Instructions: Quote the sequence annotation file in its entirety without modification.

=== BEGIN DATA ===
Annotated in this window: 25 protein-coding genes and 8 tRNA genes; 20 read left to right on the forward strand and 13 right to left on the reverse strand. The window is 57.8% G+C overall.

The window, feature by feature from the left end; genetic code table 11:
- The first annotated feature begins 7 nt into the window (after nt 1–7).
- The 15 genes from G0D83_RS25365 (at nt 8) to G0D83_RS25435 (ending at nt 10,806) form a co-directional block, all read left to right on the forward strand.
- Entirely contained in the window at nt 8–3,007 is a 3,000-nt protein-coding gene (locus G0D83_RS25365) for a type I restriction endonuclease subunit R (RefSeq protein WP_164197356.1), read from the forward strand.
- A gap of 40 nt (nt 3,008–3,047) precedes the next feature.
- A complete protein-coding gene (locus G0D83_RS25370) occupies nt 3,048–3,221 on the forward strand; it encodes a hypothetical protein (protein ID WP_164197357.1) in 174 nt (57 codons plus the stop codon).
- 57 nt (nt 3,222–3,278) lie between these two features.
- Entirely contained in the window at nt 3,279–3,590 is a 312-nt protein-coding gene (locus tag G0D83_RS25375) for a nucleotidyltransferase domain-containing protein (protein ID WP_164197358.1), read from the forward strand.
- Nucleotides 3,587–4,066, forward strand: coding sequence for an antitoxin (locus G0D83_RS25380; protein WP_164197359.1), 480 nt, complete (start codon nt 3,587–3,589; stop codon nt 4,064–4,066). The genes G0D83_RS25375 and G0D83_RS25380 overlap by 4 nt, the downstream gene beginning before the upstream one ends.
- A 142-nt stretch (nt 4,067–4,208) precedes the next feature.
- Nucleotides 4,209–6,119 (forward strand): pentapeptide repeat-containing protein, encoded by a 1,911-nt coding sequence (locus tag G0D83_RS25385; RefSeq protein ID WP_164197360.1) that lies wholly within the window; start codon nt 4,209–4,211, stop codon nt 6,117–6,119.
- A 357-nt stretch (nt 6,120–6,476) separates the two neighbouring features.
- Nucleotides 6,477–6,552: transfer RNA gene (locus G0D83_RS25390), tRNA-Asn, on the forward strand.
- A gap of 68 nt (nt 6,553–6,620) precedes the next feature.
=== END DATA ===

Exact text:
Annotated in this window: 25 protein-coding genes and 8 tRNA genes; 20 read left to right on the forward strand and 13 right to left on the reverse strand. The window is 57.8% G+C overall.

The window, feature by feature from the left end; genetic code table 11:
- The first annotated feature begins 7 nt into the window (after nt 1–7).
- The 15 genes from G0D83_RS25365 (at nt 8) to G0D83_RS25435 (ending at nt 10,806) form a co-directional block, all read left to right on the forward strand.
- Entirely contained in the window at nt 8–3,007 is a 3,000-nt protein-coding gene (locus G0D83_RS25365) for a type I restriction endonuclease subunit R (RefSeq protein WP_164197356.1), read from the forward strand.
- A gap of 40 nt (nt 3,008–3,047) precedes the next feature.
- A complete protein-coding gene (locus G0D83_RS25370) occupies nt 3,048–3,221 on the forward strand; it encodes a hypothetical protein (protein ID WP_164197357.1) in 174 nt (57 codons plus the stop codon).
- 57 nt (nt 3,222–3,278) lie between these two features.
- Entirely contained in the window at nt 3,279–3,590 is a 312-nt protein-coding gene (locus tag G0D83_RS25375) for a nucleotidyltransferase domain-containing protein (protein ID WP_164197358.1), read from the forward strand.
- Nucleotides 3,587–4,066, forward strand: coding sequence for an antitoxin (locus G0D83_RS25380; protein WP_164197359.1), 480 nt, complete (start codon nt 3,587–3,589; stop codon nt 4,064–4,066). The genes G0D83_RS25375 and G0D83_RS25380 overlap by 4 nt, the downstream gene beginning before the upstream one ends.
- A 142-nt stretch (nt 4,067–4,208) precedes the next feature.
- Nucleotides 4,209–6,119 (forward strand): pentapeptide repeat-containing protein, encoded by a 1,911-nt coding sequence (locus tag G0D83_RS25385; RefSeq protein ID WP_164197360.1) that lies wholly within the window; start codon nt 4,209–4,211, stop codon nt 6,117–6,119.
- A 357-nt stretch (nt 6,120–6,476) separates the two neighbouring features.
- Nucleotides 6,477–6,552: transfer RNA gene (locus G0D83_RS25390), tRNA-Asn, on the forward strand.
- A gap of 68 nt (nt 6,553–6,620) precedes the next feature.